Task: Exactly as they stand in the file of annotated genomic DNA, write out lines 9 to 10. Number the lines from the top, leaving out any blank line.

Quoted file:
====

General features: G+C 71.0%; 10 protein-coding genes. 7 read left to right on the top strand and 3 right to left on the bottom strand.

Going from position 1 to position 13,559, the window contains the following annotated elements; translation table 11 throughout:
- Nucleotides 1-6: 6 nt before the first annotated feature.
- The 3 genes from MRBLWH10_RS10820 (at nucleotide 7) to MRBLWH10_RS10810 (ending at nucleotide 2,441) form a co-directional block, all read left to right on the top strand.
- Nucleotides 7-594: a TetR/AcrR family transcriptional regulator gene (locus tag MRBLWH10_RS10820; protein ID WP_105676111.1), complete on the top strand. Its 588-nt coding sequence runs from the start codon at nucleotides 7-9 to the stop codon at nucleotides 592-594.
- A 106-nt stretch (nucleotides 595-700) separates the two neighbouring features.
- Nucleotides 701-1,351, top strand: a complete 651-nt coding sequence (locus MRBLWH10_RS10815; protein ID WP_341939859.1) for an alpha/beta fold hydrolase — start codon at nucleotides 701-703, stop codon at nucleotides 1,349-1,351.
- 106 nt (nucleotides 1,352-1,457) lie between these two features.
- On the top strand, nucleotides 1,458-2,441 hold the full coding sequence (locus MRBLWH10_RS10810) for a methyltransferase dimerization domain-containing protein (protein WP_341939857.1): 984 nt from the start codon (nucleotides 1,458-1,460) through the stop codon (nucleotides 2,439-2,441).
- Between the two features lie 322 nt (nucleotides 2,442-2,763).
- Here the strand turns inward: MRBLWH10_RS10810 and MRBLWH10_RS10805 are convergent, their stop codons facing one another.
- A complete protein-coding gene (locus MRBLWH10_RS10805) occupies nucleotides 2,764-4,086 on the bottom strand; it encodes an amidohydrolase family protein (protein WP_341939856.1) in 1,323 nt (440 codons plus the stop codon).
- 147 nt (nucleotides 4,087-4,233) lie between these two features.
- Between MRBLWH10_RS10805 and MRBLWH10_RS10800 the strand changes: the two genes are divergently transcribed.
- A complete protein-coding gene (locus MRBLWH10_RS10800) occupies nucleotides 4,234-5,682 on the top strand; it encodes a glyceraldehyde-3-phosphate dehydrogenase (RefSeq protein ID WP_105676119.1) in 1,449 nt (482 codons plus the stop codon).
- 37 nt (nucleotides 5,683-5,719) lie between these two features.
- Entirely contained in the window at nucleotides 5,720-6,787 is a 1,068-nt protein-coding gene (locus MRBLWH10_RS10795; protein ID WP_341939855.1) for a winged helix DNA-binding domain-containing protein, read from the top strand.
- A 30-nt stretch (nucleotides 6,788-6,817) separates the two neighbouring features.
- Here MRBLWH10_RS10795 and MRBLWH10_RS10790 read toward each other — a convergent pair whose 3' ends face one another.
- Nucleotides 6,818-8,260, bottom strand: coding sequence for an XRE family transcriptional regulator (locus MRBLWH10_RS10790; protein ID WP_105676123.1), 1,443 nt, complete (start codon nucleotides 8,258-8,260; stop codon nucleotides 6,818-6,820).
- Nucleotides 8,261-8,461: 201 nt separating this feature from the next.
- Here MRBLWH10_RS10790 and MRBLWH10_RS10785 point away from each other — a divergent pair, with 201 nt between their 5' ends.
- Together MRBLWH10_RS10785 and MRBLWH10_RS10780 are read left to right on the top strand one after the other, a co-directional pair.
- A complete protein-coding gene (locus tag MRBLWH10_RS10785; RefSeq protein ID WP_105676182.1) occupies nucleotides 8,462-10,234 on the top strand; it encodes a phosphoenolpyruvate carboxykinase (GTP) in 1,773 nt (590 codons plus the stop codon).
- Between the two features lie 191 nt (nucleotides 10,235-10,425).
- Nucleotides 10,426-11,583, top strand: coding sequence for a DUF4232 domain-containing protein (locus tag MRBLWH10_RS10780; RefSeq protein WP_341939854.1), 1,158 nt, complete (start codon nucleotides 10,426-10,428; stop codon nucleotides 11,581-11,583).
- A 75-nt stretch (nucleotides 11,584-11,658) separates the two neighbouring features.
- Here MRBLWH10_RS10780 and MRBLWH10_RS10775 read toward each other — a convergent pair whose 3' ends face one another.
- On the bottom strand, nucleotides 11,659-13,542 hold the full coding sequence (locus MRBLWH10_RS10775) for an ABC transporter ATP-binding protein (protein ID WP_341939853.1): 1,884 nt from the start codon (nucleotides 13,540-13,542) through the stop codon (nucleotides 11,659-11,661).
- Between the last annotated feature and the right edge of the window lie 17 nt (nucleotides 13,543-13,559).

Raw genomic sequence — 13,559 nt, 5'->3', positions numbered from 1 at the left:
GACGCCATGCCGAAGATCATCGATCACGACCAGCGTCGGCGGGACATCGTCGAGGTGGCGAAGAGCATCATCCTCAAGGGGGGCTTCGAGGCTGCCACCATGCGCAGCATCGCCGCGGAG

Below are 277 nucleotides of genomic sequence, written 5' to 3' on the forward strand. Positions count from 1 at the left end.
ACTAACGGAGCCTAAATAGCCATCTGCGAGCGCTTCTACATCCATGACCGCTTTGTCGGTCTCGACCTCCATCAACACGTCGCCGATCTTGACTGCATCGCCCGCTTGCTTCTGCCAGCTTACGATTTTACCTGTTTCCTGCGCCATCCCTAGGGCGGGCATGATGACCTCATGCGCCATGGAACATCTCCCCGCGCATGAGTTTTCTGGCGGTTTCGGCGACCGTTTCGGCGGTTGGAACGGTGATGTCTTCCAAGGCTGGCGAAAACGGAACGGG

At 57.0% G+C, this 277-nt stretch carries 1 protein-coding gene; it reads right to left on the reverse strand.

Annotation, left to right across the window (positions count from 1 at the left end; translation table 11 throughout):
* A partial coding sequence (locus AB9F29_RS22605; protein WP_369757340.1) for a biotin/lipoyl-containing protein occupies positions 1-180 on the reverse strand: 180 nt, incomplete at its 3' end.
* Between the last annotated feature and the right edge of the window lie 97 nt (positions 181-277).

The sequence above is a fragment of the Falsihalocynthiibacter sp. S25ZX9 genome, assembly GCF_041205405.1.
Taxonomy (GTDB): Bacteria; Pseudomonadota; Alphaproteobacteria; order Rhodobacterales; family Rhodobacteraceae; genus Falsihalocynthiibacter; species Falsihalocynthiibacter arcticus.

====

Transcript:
- On the top strand, nucleotides 1,458-2,441 hold the full coding sequence (locus MRBLWH10_RS10810) for a methyltransferase dimerization domain-containing protein (protein WP_341939857.1): 984 nt from the start codon (nucleotides 1,458-1,460) through the stop codon (nucleotides 2,439-2,441).
- Between the two features lie 322 nt (nucleotides 2,442-2,763).